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Most people enter the hospital hoping to feel better after they leave, but for 1.7 million Americans every year, this simply isn’t the case. Hospital Acquired Infections, also called HAIs or nosocomial infections, are infections that a hospital patient can develop as a result of their hospital stay (Martin & McFerran, 2008). The Centers for Disease Control and Prevention (CDC) estimate that roughly 99,000 deaths each year are related to HAIs (Klevens et al., 2007). 
A fomite is an object that has the potential to become contaminated with any type of germ or bacteria. Fomites are key players in the transfer of pathogens from person-to-person. These objects are responsible for the billions of dollars spent treating hospital acquired infections and paying for sick leaves taken by health care workers. In order to lessen these numbers we must understand the source of the infections. 

Clostridium difficile (c. diff) and methicillin-resistant staphylococcus aureus (MRSA) are two of the more common healthcare acquired infections (HAIs) that create problems in hospitals nationwide.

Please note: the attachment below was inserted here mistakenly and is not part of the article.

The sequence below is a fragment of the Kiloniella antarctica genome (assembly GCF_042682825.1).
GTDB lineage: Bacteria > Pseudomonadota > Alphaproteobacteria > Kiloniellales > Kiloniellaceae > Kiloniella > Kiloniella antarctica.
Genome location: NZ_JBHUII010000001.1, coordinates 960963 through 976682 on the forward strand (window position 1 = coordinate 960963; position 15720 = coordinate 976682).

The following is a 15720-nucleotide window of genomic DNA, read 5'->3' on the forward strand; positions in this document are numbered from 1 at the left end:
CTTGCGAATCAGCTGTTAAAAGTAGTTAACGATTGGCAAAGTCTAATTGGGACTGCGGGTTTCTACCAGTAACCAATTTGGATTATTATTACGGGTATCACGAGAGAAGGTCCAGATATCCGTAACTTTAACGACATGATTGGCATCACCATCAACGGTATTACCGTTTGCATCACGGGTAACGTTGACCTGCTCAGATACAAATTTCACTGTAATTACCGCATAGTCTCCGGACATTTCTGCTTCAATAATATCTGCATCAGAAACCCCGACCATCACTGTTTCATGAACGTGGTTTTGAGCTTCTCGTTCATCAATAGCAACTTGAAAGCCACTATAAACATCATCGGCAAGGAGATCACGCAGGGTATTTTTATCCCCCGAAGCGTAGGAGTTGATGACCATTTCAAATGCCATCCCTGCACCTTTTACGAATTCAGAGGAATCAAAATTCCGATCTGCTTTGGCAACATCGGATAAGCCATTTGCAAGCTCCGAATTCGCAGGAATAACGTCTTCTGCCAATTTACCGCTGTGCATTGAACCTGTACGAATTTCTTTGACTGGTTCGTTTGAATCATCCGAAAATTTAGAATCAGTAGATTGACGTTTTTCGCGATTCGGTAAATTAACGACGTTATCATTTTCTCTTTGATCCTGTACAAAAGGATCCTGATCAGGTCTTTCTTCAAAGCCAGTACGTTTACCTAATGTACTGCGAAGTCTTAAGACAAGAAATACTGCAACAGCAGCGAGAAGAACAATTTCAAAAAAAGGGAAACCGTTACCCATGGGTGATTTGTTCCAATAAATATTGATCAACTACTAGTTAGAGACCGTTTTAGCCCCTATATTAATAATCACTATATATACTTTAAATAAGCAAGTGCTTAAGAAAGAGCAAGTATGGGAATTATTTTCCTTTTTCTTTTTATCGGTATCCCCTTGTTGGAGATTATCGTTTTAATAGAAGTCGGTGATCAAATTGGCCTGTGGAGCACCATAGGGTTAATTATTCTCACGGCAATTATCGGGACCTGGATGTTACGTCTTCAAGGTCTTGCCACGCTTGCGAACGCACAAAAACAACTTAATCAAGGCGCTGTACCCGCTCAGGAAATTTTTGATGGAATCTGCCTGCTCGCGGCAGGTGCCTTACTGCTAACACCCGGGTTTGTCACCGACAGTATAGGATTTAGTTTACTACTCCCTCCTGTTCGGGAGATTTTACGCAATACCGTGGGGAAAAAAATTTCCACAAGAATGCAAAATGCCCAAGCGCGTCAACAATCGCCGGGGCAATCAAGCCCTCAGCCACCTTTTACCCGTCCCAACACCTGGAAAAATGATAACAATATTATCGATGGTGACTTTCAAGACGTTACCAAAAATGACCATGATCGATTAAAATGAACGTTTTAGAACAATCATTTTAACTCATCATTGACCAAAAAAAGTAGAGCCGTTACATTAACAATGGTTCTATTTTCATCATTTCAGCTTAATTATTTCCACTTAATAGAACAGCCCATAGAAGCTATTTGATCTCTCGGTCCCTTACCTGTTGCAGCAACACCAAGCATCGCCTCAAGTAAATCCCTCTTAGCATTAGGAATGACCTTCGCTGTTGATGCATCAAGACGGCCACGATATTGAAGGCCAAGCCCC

According to CDC reports, over 700,000 hospital patients acquired an infection as a result of their hospital stay in 2011, resulting in roughly 75,000 deaths. The majority of these Hospital Acquired Infections (HAIs) occurred in intensive care units.
In an effort to continually reduce disease transmission in hospital settings, one doctor is asking if we should stop handshakes altogether.
Researchers in Australia have found the 'superbug' Enterococcus faecium has become more resistant over the past 19 years to alcohols widely used in both handwashing formulas and surface disinfection wipes.

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